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Home / Blog / Gitmo, 15 Years Later
January 11, 2017

Gitmo, 15 Years Later

Fifteen years ago today, the first detainees in the “War on Terror” arrived at the detention facility at Guantanamo Bay, Cuba. Five months’ prior, the United States had suffered an unprecedented attack that left nearly 3,000 Americans dead and the nation stunned. In a time of fear and uncertainty, the U.S. government enacted policies that undermined American ideals and respect for human rights.

Those policies were wrong. And it’s long past time they came to an end.

President Obama knew this when he came into office on January 20th, 2009. Two days later, he issued executive order 13491, which banned torture, and executive order 13492, requiring the prison at Guantanamo to be closed within one year. Last summer, the Senate passed the McCain-Feinstein Anti-Torture Amendment to the National Defense Authorization Act by a margin of 78-21, reinforcing the absolute prohibition on the use of torture by any U.S. departments or agencies. However, nearly eight years after Obama’s pledge to close the prison at Guantanamo, it remains open.

This is not to say that progress hasn’t been made. When President Obama took office, there were 242 detainees held at Guantanamo. Today, there are 55. Of those, 19 have been unanimously approved for transfer by six national security agencies. And Periodic Review Board hearings to assess the 26 detainees who have not yet been cleared continue to be scheduled. Reports indicate that there will be additional transfers before President Obama leaves office in a week and a half.

The need for transfers has never been more urgent. Opposed to closing the prison, President-elect Trump has promised to fill it with “some bad dudes.” His position is based largely on misrepresented recidivism statistics and outdated intelligence assessments, not on the opinions of many in the national security community.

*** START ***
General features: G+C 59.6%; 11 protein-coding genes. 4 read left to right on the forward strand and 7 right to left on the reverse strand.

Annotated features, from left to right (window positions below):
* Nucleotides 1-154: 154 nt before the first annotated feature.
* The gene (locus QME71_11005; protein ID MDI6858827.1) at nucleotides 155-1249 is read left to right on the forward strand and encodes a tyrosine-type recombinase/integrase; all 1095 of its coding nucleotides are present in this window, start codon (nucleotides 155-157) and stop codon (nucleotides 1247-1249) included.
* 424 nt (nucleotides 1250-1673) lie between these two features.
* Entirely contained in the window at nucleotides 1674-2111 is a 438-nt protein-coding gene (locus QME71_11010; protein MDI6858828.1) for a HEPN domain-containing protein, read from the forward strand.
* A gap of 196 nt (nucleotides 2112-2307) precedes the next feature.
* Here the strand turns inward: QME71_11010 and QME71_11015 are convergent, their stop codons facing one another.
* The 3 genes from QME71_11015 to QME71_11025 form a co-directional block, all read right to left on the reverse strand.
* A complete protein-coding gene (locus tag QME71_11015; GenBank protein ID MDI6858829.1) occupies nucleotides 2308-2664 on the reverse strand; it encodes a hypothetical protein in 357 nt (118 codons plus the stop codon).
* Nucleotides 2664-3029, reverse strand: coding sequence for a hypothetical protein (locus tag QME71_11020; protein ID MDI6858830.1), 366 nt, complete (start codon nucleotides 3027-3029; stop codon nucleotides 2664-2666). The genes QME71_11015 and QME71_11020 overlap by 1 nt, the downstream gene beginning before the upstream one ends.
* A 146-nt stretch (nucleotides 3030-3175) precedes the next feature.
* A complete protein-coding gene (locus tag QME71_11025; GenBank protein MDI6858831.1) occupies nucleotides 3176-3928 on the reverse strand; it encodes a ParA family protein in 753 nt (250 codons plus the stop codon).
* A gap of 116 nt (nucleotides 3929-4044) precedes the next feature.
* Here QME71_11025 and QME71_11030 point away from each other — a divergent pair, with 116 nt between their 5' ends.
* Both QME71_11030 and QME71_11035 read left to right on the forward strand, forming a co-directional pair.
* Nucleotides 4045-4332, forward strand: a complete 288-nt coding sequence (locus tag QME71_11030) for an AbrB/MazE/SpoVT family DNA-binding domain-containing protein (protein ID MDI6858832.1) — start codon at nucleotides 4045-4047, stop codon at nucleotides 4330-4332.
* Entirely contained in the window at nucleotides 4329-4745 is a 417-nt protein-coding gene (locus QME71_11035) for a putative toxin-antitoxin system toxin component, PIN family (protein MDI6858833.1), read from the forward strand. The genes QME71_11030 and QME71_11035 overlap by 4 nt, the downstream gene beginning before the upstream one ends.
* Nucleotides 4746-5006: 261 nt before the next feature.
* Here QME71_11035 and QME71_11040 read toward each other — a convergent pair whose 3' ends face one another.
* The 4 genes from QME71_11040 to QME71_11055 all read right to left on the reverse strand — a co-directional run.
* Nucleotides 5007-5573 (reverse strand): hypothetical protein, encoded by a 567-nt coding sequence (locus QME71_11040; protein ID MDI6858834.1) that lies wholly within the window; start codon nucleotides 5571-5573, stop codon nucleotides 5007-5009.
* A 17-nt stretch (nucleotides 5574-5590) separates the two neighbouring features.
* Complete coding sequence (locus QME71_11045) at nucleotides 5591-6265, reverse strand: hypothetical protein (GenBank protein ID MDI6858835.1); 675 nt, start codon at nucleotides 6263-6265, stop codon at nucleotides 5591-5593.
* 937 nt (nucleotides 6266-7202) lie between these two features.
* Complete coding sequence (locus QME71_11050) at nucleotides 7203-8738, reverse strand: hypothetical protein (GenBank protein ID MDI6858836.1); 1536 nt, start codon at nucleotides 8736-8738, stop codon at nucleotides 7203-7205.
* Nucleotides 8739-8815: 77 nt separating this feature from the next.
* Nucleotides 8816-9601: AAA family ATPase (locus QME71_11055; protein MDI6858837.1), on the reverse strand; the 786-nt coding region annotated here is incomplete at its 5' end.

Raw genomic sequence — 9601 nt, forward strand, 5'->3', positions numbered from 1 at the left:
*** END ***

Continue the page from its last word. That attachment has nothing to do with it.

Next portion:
Keeping Guantanamo open does not serve the interests of justice or security. Hundreds of terrorism suspects have been successfully prosecuted and convicted in federal courts since the military commissions at Guantanamo were convened. Only eight detainees at Guantanamo have been convicted in that time, and three of those convictions have been overturned, while one was partially overturned. Four hundred and forty-three convicted terrorists are held in U.S. federal prisons. Not one has escaped and not one of these communities has been targeted by terrorism.

In fact, Guantanamo makes us less safe. Representations of the prison have been used time and time again in recruitment propaganda from both ISIS and al Qaeda and our allies have refused to share crucial intelligence with us out of concern that those captured as a result may end up in the prison. It is also a massive waste of taxpayer money, costing around $8 million annually for each detainee—much more than if detainees were housed in comparable facilities within the United States.

President Obama is to be commended for his effort towards closing Guantanamo, but it looks likely that the prison will outlive his presidency. In the days he has left in office, we urge him to do everything in his power to transfer cleared detainees and to limit the ability of future administrations to increase the population. Guantanamo shouldn’t become a permanent part of our country.